Global accounting firm PWC released their Global Entertainment & Media Outlook 2023–2027, five-year projections of consumer and advertiser spending data across 13 segments and 53 countries and territories. They saw that amid continued change and disruption in 2022, the global entertainment and media (E&M) industry reassessed its strategies, refocused on core operations, and revised some key assumptions. PWC predicted that entertainment and media activities in total would show a declining CAGR (compound annual growth rate) from 10.6% in 2021 to 2.8% in 2027.

However, PWC noted that gaming is one of the powerhouses of the global E&M industry. They expect total gaming revenue to rise from US$227 billion in 2023 to US$312 billion in 2027, representing a 7.9% CAGR. Alongside this, advertising revenue is projected to nearly double between 2022 and 2027 and will reach US$100 billion in 2025.

2. eSports Total US Revenue Predicted to be $516M by 2023

Global eSports ticket sales revenue returned to pre-pandemic levels in 2022 after doubling in 2021 and growing by 147.8% in 2022. eSports consumer ticket sales revenue is among the ten fastest-growing sub-sectors in the E&M industry, with a projected five-year CAGR of 13.8%.

Total video games and eSports revenue in the U.S. was $54.1 billion in 2022 and is forecast to reach $72.0 billion by 2027, representing a 5.9% compound annual growth rate (CAGR) from 2022 to 2027. The year-on-year growth in 2022 of 2.4% represented the lowest growth rate the video games and eSports market in the U.S. has experienced in five years. However, traditional games only make up 26.7% of total U.S. game and eSports revenues now.

PWC predicts continued growth in eSports revenue from 2022’s $455 million, reaching $662 million in the US by 2027. This will cover all facets, including consumer ticket sales, sponsorship, streaming advertising, consumer contribution, and media rights.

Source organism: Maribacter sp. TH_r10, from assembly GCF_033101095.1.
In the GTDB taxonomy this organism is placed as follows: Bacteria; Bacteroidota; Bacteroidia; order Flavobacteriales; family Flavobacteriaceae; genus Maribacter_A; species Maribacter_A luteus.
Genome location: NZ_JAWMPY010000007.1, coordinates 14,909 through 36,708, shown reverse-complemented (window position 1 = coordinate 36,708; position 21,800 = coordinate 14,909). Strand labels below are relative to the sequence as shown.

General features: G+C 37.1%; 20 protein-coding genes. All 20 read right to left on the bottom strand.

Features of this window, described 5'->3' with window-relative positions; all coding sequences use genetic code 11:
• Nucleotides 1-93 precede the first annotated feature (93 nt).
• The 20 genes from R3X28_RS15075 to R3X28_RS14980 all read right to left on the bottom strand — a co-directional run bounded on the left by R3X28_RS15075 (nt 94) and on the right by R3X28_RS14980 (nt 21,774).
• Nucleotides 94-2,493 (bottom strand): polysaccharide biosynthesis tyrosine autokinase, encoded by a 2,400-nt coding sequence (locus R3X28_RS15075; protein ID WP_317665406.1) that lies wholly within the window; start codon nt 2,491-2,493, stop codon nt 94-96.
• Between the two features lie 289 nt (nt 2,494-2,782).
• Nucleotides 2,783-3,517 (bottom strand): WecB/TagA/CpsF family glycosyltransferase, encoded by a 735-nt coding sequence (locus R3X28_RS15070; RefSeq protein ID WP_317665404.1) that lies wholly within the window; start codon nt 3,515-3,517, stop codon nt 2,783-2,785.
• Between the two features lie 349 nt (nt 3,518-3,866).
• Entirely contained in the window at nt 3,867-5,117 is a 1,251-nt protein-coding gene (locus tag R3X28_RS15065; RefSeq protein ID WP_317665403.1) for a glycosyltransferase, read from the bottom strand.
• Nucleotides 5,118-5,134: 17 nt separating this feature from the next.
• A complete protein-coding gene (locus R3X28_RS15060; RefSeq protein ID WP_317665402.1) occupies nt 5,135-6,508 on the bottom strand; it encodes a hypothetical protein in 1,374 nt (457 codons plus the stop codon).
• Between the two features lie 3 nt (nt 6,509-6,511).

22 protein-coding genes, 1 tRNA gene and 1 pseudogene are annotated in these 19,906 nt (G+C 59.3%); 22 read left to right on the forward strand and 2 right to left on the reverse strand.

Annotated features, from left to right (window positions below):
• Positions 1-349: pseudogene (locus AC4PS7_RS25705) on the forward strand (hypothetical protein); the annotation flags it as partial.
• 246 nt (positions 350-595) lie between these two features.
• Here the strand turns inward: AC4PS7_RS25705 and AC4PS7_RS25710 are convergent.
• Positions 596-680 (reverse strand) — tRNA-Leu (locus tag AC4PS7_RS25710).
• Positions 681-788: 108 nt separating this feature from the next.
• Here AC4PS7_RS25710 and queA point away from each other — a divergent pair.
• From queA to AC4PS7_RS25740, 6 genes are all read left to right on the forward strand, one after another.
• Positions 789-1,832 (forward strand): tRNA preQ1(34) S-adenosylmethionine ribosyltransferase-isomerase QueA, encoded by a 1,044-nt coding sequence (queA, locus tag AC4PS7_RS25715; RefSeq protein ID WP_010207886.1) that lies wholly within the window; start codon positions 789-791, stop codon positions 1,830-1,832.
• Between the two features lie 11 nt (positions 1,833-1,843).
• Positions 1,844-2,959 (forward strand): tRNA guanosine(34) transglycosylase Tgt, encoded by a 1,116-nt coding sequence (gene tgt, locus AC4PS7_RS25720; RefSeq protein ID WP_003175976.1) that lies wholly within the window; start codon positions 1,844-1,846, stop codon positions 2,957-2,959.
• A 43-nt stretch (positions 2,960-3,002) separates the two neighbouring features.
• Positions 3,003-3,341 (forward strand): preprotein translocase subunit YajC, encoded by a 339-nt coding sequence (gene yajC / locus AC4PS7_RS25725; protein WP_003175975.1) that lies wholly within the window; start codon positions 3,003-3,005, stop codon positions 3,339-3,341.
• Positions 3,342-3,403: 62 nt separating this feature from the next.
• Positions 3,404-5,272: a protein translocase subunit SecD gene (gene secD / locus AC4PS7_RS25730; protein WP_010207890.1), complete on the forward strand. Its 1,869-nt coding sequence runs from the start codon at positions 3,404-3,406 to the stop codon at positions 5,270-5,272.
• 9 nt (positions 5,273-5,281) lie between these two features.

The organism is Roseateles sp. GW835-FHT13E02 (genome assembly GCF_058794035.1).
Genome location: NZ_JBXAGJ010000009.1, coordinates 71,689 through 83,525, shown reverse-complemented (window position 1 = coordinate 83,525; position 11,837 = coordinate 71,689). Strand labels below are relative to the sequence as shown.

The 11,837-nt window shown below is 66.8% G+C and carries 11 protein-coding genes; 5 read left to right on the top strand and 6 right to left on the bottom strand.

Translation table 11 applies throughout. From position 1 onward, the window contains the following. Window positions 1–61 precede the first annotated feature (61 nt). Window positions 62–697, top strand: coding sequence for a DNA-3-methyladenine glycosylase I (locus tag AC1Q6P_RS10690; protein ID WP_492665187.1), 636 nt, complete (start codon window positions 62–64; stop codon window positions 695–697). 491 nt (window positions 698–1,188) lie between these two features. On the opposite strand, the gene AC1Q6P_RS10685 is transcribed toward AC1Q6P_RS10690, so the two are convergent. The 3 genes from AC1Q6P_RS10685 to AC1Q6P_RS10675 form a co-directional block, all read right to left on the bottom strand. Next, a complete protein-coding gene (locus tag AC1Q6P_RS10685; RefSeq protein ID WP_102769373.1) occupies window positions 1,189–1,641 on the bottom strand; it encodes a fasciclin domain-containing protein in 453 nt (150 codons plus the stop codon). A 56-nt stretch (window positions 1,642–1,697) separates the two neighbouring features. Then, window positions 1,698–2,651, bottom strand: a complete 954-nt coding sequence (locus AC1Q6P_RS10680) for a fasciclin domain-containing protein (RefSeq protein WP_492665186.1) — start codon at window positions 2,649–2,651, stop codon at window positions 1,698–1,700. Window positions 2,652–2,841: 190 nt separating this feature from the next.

PWC observes that media rights and sponsorship revenue in eConsumer Sports are the main drivers in the segment and are predicted to increase at a 19.3% and 11.3% CAGR respectively to 2027.

“In the eSports breakdown, you have streaming rights, you have sponsorships, you have live experience and ticket sales. That looks a lot more like traditional sports, right? If you look at the video game advertising revenue forecasts that we have, this is absolutely starting to skew towards advertising representing more from a monetization perspective for the sector than it ever has before.”

3. $1.614B eSports Prize Money

According to eSports Earnings, a total of $1,614,354,476.54 has now been paid out as prize money in eSports tournaments. The last pre-Covid year, 2019, still holds the record for the most prize money, $255,456,297.83. The onset of Covid saw a significant drop in prize money competed for in 2020 – $145,170,539.04, although things rebounded nicely in 2021, $255,365,484.39, before decreasing slightly in 2022 to $237,809,186.76.

4. $40M Largest Team Tournament Prize Pool

The International 2021 in Bucharest, Romania, still holds the record for the highest prize pool (also the highest team prize pool), worth $US40,018,400. Eighteen teams competed between October 7 and 17, 2021, playing Dota 2. The winning team, Team Spirit, earned $18,208,300.